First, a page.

When should the global shipping industry achieve zero emissions?
This topic, filled with political struggles and economic games from various parties, has received new attention at the 80th meeting of the Marine Environment Protection Committee (MEPC 80) of the International Maritime Organization (IMO).
On July 7th, IMO presented in its 2023 emissions reduction strategy that, taking into account different national situations, the global shipping industry is expected to achieve net-zero greenhouse gas emissions around 2050.
Clearly, compared to the initial goal in the strategy of “gradually eliminating emissions within this century,” IMO is taking bigger and faster steps toward decarbonization in shipping. This suggests that short, medium, and long-term measures for decarbonizing ships may be adjusted in a more aggressive direction.
Global shipping companies, forced into the fast lane of environmental decarbonization, will face even greater pressure and challenges. At the same time, new challenges and opportunities are emerging in the industry.
01-Urgency of Decarbonization
Pressure from European and American Markets and Capital
As decarbonization goals become more urgent, shipping companies face increasing pressure from all sides. Companies that fail to achieve qualifying carbon reductions will significantly weaken their competitiveness in the market.
Last month, U.S. Senators proposed the “Maritime Pollution Liability Act,” which is similar to the EU’s Fuel Maritime initiative, aiming to tax and restrict carbon-based fuels used by arriving ships to reduce carbon emissions at their domestic ports.
Meanwhile, the market and capital are pushing for the green transformation of the shipping industry. Many major shippers have set more aggressive decarbonization goals than the shipping industry itself. Shipping companies with lower levels of low green and low carbon are being excluded from their partnership lists.
The role played by financial institutions is even more evident. Environmental factors have become a priority condition for shipping companies to obtain new loans. In the future, more high-pollution, high-emission shipping companies may face capital sanctions.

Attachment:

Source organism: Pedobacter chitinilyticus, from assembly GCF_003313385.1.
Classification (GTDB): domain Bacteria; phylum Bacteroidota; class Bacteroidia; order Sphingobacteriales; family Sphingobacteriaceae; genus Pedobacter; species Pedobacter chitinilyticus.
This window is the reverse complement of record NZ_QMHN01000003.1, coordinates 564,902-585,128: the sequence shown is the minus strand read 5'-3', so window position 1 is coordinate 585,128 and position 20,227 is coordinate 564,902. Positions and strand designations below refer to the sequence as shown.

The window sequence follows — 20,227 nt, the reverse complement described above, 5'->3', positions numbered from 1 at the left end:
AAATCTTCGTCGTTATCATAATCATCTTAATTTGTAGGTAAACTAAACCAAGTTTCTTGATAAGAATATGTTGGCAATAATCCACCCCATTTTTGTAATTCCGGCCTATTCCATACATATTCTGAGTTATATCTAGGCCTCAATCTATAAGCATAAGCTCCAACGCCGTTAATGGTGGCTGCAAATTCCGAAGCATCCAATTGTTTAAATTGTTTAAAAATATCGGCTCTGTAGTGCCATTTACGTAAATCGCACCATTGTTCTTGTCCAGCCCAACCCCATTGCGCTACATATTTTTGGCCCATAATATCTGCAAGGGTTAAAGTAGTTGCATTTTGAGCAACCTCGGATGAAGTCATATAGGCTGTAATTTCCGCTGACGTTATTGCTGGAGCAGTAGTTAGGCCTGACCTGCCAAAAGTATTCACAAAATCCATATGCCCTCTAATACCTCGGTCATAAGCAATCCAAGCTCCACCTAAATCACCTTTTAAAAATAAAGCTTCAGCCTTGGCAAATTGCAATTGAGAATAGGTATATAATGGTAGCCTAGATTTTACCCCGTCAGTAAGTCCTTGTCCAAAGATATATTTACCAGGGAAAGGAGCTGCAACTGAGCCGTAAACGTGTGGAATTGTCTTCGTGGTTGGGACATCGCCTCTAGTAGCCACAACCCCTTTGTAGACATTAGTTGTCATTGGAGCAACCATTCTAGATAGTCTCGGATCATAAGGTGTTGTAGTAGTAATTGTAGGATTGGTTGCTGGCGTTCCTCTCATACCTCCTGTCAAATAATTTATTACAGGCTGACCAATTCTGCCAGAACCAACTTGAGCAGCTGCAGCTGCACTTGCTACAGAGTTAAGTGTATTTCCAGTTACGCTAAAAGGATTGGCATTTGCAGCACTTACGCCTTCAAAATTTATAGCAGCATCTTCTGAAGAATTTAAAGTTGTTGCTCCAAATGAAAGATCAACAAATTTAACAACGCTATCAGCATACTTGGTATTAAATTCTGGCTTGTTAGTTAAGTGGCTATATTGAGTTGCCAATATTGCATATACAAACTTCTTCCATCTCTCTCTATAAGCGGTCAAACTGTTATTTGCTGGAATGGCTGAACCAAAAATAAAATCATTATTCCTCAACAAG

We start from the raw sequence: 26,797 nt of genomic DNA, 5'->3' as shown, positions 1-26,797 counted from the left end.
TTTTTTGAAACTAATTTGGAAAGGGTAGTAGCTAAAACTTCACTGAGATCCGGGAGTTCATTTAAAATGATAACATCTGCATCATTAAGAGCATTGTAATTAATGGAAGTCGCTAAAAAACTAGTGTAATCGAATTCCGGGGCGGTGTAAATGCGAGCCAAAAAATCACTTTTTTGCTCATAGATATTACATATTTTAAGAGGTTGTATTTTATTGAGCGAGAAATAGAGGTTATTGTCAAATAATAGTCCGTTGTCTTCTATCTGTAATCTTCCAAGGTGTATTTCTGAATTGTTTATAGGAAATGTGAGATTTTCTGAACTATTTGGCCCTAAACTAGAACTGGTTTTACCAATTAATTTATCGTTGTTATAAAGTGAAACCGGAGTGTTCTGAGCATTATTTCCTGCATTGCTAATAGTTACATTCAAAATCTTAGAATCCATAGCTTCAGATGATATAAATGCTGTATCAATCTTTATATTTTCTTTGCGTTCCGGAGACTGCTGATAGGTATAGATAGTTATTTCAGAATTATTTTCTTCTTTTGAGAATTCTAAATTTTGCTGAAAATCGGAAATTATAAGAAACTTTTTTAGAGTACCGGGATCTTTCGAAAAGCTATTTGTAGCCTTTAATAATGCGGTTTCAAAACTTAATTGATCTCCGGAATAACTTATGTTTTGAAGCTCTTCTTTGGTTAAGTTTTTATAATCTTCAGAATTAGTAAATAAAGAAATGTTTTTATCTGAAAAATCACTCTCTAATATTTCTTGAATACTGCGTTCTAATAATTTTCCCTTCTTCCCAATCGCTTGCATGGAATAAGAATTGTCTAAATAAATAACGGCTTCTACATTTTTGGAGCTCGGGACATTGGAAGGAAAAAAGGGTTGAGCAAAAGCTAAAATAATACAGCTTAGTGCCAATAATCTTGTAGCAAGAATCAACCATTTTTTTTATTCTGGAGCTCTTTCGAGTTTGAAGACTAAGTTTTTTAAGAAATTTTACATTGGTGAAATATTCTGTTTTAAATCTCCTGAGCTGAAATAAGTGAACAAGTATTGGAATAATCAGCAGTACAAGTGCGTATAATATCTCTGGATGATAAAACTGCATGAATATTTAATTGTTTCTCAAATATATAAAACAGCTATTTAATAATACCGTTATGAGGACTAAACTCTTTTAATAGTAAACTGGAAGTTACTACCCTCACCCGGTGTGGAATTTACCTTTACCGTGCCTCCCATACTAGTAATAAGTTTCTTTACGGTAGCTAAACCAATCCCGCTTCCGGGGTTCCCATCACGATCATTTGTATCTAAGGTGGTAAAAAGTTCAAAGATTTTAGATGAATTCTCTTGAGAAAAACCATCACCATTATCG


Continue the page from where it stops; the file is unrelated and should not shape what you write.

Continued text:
02-Market Freight Rates Lagging Behind Costs
Shipowners: Where Does the Money for Decarbonization Come From?
Faced with various decarbonization pressures and driving forces, shipping companies have started to build new environmentally-friendly ships, retrofit existing vessels, or change routes, reduce cargo, and adopt new energy sources over the past two years. The cost expenditures incurred by these measures have significantly reduced the industry’s short-term profits.
Combined with inflation, rising fuel and labor costs, and the current “very, very low” spot freight rates, shipping companies are feeling increasing financial pain in fleet decarbonization and operations.
The consolidation market is currently very unstable, and we are facing high demurrage and detention fees, operating costs, and other expenses related to container storage and transshipment.
—Aaron Callahan, Owner of a U.S. container trading company
According to Seatrade-maritime, because very few are willing to pay an additional green premium, some shipowners have stated: “We may need $20 trillion, $30 trillion to decarbonize our industry, the question is where this money will come from, and we still don’t have a real answer.”
03-Can They Withstand the High Pressure of Decarbonization?
Depends on Competitiveness and Viability
In this wave of green environmental protection in the shipping industry, a shipping company’s level of carbon reduction directly affects its competitiveness and even its viability. Companies that actively explore decarbonization paths and continue to reduce carbon emissions from their ships will be better able to withstand the pressure and outperform the market.
Due to reasons such as retrofitting periods and costs, alternative fuels, and technological improvements are not readily available solutions. IMO’s technical analyst Minglee Hoe believes that hull cleaning will be an important measure for decarbonizing fleets.
As technology advances, shipowners and lessees are more inclined to choose underwater robotic hull cleaning services: no need for dry docks, they can clean the hull while the ship is anchored or docked.
Neptune robot ship inspection and cleaning service, breaking through the limitations of water conditions, weather, and time, thoroughly removes hull dirt without damaging the ship’s paint. Through hull inspection data and image, also with an intelligent online platform, it helps shipowners manage their fleets more conveniently.
Neptune’s operations cover ports and anchorages in North China, East China, and South China, and they have already served hundreds of large vessels. Each year, they save millions of dollars in fuel costs for shipping operators, including the world’s top five shipowners, earning high praise from customers.”